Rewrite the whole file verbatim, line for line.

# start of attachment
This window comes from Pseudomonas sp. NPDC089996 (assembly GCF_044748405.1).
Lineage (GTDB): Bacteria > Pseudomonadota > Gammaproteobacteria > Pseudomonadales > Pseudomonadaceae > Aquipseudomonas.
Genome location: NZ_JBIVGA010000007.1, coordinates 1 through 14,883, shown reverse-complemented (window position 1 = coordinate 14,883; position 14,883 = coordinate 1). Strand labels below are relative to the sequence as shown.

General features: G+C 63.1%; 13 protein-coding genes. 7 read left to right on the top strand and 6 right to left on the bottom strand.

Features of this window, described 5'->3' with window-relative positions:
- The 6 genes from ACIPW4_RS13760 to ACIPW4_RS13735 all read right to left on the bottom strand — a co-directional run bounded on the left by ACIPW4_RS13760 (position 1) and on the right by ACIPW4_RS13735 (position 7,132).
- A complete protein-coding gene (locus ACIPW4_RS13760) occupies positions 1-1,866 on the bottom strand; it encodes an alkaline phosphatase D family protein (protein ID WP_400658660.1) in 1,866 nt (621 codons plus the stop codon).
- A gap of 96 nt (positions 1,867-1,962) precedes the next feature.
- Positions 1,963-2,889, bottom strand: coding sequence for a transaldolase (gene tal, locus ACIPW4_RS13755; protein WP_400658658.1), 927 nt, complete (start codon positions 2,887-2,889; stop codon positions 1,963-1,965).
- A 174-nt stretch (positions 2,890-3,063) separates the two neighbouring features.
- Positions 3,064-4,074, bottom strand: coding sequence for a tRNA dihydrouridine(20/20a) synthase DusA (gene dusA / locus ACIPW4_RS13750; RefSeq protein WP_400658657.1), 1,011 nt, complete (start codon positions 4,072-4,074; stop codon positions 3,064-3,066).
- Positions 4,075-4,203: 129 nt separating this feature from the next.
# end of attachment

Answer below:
This window comes from Pseudomonas sp. NPDC089996 (assembly GCF_044748405.1).
Lineage (GTDB): Bacteria > Pseudomonadota > Gammaproteobacteria > Pseudomonadales > Pseudomonadaceae > Aquipseudomonas.
Genome location: NZ_JBIVGA010000007.1, coordinates 1 through 14,883, shown reverse-complemented (window position 1 = coordinate 14,883; position 14,883 = coordinate 1). Strand labels below are relative to the sequence as shown.

General features: G+C 63.1%; 13 protein-coding genes. 7 read left to right on the top strand and 6 right to left on the bottom strand.

Features of this window, described 5'->3' with window-relative positions:
- The 6 genes from ACIPW4_RS13760 to ACIPW4_RS13735 all read right to left on the bottom strand — a co-directional run bounded on the left by ACIPW4_RS13760 (position 1) and on the right by ACIPW4_RS13735 (position 7,132).
- A complete protein-coding gene (locus ACIPW4_RS13760) occupies positions 1-1,866 on the bottom strand; it encodes an alkaline phosphatase D family protein (protein ID WP_400658660.1) in 1,866 nt (621 codons plus the stop codon).
- A gap of 96 nt (positions 1,867-1,962) precedes the next feature.
- Positions 1,963-2,889, bottom strand: coding sequence for a transaldolase (gene tal, locus ACIPW4_RS13755; protein WP_400658658.1), 927 nt, complete (start codon positions 2,887-2,889; stop codon positions 1,963-1,965).
- A 174-nt stretch (positions 2,890-3,063) separates the two neighbouring features.
- Positions 3,064-4,074, bottom strand: coding sequence for a tRNA dihydrouridine(20/20a) synthase DusA (gene dusA / locus ACIPW4_RS13750; RefSeq protein WP_400658657.1), 1,011 nt, complete (start codon positions 4,072-4,074; stop codon positions 3,064-3,066).
- Positions 4,075-4,203: 129 nt separating this feature from the next.